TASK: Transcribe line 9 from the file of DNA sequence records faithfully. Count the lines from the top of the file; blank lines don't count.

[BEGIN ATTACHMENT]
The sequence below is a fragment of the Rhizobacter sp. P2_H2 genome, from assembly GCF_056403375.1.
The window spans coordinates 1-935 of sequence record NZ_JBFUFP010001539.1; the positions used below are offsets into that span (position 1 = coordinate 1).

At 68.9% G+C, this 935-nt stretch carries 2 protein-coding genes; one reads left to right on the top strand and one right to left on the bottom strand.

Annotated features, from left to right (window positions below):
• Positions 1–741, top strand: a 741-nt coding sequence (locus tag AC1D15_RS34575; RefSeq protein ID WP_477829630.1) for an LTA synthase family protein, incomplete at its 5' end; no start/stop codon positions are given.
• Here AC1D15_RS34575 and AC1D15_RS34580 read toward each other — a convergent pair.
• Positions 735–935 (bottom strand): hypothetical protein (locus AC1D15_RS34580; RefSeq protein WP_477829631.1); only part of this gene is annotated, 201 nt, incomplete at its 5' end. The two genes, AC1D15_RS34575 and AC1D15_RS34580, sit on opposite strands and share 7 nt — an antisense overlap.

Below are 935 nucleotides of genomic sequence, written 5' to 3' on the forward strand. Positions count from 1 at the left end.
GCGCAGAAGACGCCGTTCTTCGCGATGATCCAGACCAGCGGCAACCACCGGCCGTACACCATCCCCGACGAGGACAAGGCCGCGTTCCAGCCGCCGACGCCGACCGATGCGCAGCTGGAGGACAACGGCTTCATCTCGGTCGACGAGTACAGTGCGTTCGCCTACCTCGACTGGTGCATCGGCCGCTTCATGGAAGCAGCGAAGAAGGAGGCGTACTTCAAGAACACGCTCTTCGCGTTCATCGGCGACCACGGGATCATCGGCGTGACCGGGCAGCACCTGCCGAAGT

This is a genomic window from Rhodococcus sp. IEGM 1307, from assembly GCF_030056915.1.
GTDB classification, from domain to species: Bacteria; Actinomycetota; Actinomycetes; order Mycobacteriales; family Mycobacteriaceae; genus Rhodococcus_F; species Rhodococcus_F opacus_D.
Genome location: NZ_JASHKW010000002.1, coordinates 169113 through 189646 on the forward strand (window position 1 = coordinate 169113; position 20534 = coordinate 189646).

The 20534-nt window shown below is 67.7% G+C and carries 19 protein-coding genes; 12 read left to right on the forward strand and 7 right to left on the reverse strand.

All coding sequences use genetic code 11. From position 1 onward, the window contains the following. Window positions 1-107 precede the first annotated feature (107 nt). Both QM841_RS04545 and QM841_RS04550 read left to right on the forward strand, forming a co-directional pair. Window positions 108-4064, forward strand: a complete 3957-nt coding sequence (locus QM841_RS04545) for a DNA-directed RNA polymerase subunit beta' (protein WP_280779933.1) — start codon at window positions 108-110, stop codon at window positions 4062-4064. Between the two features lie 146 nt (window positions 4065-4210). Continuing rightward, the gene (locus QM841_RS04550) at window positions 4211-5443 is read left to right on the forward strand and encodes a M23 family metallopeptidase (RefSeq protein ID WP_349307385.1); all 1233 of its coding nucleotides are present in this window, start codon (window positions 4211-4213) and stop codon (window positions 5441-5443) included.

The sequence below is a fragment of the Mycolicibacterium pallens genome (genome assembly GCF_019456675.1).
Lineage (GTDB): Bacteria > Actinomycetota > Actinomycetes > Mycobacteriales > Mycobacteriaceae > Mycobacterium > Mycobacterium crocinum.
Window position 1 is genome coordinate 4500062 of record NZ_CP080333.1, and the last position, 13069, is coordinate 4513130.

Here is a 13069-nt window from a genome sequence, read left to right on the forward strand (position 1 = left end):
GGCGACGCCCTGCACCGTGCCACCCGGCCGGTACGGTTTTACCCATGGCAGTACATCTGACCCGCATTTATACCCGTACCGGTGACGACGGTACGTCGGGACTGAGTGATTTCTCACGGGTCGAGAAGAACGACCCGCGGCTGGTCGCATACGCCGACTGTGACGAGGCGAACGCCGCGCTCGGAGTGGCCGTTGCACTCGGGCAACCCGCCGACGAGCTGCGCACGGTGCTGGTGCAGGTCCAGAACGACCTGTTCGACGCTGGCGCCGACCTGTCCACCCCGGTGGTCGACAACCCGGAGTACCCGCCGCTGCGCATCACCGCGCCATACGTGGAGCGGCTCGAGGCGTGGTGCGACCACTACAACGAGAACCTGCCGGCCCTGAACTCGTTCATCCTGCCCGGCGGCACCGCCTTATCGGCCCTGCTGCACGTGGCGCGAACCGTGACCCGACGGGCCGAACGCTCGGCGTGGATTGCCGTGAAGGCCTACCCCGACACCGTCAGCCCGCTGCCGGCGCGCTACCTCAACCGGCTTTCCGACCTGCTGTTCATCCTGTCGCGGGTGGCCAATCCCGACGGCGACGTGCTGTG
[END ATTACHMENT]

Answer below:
GCGCAGAAGACGCCGTTCTTCGCGATGATCCAGACCAGCGGCAACCACCGGCCGTACACCATCCCCGACGAGGACAAGGCCGCGTTCCAGCCGCCGACGCCGACCGATGCGCAGCTGGAGGACAACGGCTTCATCTCGGTCGACGAGTACAGTGCGTTCGCCTACCTCGACTGGTGCATCGGCCGCTTCATGGAAGCAGCGAAGAAGGAGGCGTACTTCAAGAACACGCTCTTCGCGTTCATCGGCGACCACGGGATCATCGGCGTGACCGGGCAGCACCTGCCGAAGT